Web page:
# Current mirror is a constant multiple of if and

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away. current mirror, is a constant multiple of if and remain at the same temperature. More accurately, we have for and : (13.49) (13.50) Similarly, for and : (13.51) (13.52) Equating (13.50) and (13.52) and assuming the same value of (i.e., the same temperature) for both expressions, we write (13.53) Since , , we observe that and “track” so long as the values (which are temperature-dependent) also track. 13.8 Efficiency Since power amplifiers draw large amounts of power from the supply voltage, their “efficiency” proves critical in most applications. In a cellphone, for example, a PA delivering 1 W to the antenna may pull several watts from the battery, a value comparable to the power dissipation of the rest of the circuits in the phone. The “power conversion efficiency” of a PA, , is defined as (13.54)

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BR Wiley/Razavi/ Fundamentals of Microelectronics [Razavi.cls v. 2006] June 30, 2007 at 13:42 709 (1) Sec. 13.8 Efficiency 709 Thus, an efficiency of in the above cellphone translates to a power drain of 3.33 W from the battery. It is instructive to compute the efficiency of the two output stages studied in this chapter. The procedure consists of three steps: (1) calculate the power delivered to the load, ; (2) calculate the power dissipated in the circuit components (e.g., the output transistors), ; (3) determine . 13.8.1 Efficiency of Emitter Follower With the results obtained in Section 13.7.1, the efficiency of emitter followers can be readily calculated. Recall that the power dissipated by is equal to (13.55) or that consumed by is (13.56) If , the total power “wasted” in the circuit is given by (13.57) It follows that (13.58) (13.59) For proper operation, must be at least equal to , yielding (13.60) That is, the efficiency reaches a maximum of as approaches . Note that this result holds only if . Example 13.15 An emitter follower designed to deliver a peak swing of operates with an output swing of . Determine the efficiency of the circuit. Solution Since the circuit is originally designed for an output swing of , we have and . Replacing with and with in (13.59), we have (13.61) This is only an approximation because or the voltage across cannot go to zero.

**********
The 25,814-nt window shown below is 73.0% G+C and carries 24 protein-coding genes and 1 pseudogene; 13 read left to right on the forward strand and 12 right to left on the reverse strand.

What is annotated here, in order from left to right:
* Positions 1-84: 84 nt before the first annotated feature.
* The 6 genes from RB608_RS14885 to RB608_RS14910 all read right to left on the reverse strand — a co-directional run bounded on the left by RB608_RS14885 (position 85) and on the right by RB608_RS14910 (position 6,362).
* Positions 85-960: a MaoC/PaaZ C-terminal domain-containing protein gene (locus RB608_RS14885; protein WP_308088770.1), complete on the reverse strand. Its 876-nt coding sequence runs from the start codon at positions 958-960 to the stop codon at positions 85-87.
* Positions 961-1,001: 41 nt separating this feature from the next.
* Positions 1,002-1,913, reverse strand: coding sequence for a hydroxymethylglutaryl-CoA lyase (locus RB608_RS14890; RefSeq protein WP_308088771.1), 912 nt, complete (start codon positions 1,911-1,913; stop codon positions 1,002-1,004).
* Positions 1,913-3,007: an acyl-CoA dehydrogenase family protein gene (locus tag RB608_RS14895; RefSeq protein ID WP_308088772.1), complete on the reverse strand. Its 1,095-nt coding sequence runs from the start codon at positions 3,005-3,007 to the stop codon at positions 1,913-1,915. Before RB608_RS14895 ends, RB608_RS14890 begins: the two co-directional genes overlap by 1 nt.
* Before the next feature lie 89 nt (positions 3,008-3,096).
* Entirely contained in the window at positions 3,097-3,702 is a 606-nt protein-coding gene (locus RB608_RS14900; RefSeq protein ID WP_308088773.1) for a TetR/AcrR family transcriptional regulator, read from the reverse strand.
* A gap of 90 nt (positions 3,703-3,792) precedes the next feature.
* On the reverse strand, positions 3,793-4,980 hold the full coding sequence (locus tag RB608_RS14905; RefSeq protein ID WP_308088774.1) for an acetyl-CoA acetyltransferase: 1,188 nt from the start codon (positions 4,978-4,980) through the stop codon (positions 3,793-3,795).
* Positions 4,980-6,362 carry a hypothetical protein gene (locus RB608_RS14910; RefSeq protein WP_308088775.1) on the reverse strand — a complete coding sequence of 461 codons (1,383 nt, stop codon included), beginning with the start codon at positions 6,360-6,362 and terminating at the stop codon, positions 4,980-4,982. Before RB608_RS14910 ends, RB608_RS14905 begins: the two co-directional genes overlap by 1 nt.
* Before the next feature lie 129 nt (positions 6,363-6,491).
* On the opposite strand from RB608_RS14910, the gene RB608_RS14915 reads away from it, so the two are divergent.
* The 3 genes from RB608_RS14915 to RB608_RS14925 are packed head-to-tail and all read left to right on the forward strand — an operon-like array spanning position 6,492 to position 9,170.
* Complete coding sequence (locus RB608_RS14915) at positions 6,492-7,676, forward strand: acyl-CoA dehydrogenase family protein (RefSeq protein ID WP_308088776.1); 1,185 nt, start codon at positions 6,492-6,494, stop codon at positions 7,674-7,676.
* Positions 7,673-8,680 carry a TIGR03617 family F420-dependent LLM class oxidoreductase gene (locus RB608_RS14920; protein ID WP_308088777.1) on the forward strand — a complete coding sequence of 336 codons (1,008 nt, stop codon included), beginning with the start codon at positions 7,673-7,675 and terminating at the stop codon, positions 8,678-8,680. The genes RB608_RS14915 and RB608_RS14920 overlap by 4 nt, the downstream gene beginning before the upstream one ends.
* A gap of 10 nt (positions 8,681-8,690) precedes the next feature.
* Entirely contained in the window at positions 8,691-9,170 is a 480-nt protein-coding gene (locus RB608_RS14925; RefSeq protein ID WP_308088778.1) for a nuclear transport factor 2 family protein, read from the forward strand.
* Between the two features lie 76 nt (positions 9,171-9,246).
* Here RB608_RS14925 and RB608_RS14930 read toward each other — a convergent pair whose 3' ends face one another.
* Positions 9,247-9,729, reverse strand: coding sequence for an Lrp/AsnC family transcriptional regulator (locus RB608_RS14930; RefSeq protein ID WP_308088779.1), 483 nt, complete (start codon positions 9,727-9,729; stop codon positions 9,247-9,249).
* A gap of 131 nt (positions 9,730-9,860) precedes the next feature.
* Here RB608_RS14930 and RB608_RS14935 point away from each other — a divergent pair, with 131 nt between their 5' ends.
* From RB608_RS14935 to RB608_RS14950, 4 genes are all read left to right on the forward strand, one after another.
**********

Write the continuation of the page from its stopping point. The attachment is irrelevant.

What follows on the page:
BR Wiley/Razavi/ Fundamentals of Microelectronics [Razavi.cls v. 2006] June 30, 2007 at 13:42 710 (1) 710 Chap. 13 Output Stages and Power Amplifiers This low efficiency results because both the supply voltages and are “overdesigned.” Exercise At what peak swing does the efficiency reach 20%? The maximum efficiency of proves inadequate in many applications. For example, a stereo amplifier delivering 50 W to a speaker would consume 150 W in the output stage, neces- sitating very large (and expensive) heat sinks. 13.8.2 Efficiency of Push-Pull Stage In Section 13.7.2, we determined that each of and in Fig. 13.26 consumes a power of (13.62) Thus, (13.63) (13.64) The efficiency thus reaches a maximum of for , a much more attractive result than that of the emitter follower. For this reason, push-pull stages are very common in many applications, e.g., audio amplifiers.

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